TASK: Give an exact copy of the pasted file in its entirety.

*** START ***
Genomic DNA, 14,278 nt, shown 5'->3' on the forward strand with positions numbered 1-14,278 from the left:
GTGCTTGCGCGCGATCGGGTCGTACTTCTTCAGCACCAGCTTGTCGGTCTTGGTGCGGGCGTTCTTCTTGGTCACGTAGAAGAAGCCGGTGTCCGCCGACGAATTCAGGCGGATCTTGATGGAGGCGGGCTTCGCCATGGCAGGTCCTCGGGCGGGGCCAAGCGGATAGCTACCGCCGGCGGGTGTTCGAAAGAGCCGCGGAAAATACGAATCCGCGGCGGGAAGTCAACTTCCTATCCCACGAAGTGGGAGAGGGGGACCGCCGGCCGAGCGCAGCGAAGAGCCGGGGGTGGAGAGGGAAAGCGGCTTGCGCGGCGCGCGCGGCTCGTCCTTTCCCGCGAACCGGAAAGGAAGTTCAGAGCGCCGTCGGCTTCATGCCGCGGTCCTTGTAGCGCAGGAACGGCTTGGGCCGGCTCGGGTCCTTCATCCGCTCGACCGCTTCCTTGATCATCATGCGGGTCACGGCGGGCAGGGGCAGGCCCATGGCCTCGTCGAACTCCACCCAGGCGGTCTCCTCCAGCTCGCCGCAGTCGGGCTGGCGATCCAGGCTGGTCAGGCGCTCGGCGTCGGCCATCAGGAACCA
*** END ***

Genomic DNA, 14,278 nt, shown 5'->3' on the forward strand with positions numbered 1-14,278 from the left:
GTGCTTGCGCGCGATCGGGTCGTACTTCTTCAGCACCAGCTTGTCGGTCTTGGTGCGGGCGTTCTTCTTGGTCACGTAGAAGAAGCCGGTGTCCGCCGACGAATTCAGGCGGATCTTGATGGAGGCGGGCTTCGCCATGGCAGGTCCTCGGGCGGGGCCAAGCGGATAGCTACCGCCGGCGGGTGTTCGAAAGAGCCGCGGAAAATACGAATCCGCGGCGGGAAGTCAACTTCCTATCCCACGAAGTGGGAGAGGGGGACCGCCGGCCGAGCGCAGCGAAGAGCCGGGGGTGGAGAGGGAAAGCGGCTTGCGCGGCGCGCGCGGCTCGTCCTTTCCCGCGAACCGGAAAGGAAGTTCAGAGCGCCGTCGGCTTCATGCCGCGGTCCTTGTAGCGCAGGAACGGCTTGGGCCGGCTCGGGTCCTTCATCCGCTCGACCGCTTCCTTGATCATCATGCGGGTCACGGCGGGCAGGGGCAGGCCCATGGCCTCGTCGAACTCCACCCAGGCGGTCTCCTCCAGCTCGCCGCAGTCGGGCTGGCGATCCAGGCTGGTCAGGCGCTCGGCGTCGGCCATCAGGAACCA